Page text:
How can you be prepared to go in whatever direction the business or the system demands? Do you need to prepare for every possibility? No. Instead, you give up explicit preparation for any change. In Extreme Programming Explained: Embrace Change (2nd Edition) (The XP Series), Ken Beck writes that if you expect nothing, you can no longer be surprised.
Now You Are Ready to Learn
Beck writes about a student learning to become a swordsman. The master strikes the student each time his attention slips. The student becomes paranoid about getting whacked and eventually gives up:
Soon he sat down and cried in frustration. “I just can’t take it. I’m not cut out to be a swordsman. I’m going home.” At that moment, without understanding exactly why, he drew his sword and whirled, blocking the master’s stroke. The master said, “Now you are ready to learn.”
We’re Vulnerable to the Eventualities We Can’t Imagine
We can drive ourselves crazy with expectation. But by preparing for every eventuality we can think of, we leave ourselves vulnerable to the eventualities we can’t imagine.
Expect Nothing and You Can No Longer Be Surprised
There is another way. The team can be perfectly prepared at any moment to go in whatever direction the business or the system demands. By giving up explicit preparation for change, paradoxically they become entirely prepared for any change. They expect nothing. They can no longer be surprised.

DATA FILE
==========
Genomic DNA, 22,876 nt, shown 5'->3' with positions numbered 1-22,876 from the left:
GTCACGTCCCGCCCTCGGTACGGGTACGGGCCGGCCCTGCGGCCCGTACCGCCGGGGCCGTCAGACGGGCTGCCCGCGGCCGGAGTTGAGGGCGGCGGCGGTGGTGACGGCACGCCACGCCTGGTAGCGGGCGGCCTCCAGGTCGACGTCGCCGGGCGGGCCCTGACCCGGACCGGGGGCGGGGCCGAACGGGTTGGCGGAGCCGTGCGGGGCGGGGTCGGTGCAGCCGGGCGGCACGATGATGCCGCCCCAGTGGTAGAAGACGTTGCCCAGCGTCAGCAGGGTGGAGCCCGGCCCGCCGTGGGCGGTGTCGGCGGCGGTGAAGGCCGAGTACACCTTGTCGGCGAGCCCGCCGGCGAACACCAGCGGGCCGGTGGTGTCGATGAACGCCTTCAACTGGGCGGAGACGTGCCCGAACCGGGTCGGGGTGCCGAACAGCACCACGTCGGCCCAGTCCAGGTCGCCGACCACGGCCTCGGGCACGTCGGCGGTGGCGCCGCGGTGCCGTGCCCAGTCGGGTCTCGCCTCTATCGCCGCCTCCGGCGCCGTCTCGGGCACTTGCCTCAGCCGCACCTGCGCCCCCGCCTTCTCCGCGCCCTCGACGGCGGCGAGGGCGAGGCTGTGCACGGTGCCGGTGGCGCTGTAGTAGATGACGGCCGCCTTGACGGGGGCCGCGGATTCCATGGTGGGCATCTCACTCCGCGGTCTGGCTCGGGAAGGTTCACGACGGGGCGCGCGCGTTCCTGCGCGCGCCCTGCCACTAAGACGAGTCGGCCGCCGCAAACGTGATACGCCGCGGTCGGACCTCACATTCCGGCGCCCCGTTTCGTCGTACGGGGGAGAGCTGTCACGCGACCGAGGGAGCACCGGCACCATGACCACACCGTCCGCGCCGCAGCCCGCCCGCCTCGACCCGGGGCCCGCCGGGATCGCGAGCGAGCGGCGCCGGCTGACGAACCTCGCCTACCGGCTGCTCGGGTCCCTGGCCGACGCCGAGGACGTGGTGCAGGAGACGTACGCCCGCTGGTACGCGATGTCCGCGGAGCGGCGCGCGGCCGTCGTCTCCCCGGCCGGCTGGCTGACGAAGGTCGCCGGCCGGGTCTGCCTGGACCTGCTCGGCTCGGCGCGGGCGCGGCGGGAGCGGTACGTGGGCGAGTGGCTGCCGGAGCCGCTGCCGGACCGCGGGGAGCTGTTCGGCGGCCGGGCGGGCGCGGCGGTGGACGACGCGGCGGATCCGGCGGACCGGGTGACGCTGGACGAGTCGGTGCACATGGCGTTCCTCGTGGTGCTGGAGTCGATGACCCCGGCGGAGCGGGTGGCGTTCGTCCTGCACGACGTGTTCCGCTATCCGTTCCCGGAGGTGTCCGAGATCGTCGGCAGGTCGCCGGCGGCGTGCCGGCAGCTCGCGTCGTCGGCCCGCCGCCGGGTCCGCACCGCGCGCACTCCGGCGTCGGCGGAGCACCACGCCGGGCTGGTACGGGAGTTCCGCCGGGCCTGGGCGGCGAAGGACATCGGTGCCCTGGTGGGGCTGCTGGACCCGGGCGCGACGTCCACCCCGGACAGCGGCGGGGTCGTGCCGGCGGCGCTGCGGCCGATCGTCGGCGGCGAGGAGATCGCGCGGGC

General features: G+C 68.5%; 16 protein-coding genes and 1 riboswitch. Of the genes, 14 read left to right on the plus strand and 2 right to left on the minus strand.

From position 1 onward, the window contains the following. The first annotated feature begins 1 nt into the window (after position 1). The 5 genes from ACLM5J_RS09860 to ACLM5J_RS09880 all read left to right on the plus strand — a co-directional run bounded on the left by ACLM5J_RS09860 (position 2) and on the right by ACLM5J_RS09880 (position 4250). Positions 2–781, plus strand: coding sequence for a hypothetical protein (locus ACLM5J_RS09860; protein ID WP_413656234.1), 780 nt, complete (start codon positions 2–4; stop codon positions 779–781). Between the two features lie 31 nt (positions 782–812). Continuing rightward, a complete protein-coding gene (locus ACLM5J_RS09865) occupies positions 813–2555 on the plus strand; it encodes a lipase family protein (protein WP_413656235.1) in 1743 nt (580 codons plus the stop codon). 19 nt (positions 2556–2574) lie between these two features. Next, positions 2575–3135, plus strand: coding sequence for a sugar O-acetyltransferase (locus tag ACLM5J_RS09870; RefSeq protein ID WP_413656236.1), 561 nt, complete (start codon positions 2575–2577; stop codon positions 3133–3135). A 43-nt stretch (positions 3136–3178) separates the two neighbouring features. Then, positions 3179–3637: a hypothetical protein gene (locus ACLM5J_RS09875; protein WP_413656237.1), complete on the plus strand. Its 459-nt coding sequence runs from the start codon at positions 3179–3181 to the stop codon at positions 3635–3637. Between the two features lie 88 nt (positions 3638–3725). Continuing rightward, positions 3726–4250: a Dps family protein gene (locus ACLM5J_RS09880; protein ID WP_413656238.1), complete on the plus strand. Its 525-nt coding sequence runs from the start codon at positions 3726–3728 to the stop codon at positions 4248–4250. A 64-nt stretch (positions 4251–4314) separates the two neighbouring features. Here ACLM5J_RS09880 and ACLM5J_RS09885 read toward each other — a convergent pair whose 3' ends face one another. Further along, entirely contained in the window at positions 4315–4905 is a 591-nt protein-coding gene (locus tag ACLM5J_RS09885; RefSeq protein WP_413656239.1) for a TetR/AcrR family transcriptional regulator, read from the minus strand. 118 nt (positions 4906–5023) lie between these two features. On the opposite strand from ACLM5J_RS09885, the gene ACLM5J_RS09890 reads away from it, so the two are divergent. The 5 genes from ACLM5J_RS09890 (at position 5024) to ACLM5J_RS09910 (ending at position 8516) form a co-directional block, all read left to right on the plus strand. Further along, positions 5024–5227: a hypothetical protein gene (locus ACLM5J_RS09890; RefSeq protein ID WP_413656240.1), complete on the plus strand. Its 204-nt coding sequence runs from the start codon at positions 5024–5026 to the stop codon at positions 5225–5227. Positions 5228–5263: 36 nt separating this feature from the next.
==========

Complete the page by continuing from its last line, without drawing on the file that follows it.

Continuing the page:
Key Take Aways
I’m a fan of having a fallback position, but the point here is to be more adaptable to change over trying to anticipate every possibility. Here’s my key take aways:
- Expect nothing and you can no longer be surprised.
- Expect the unexpected, but don’t over engineer for it.
- Make the most of the situation.
- Don’t spend time planning for exceptions that you could spend taking action.
- Rather than explicit preparation for change, be adaptable and flexible in your approach.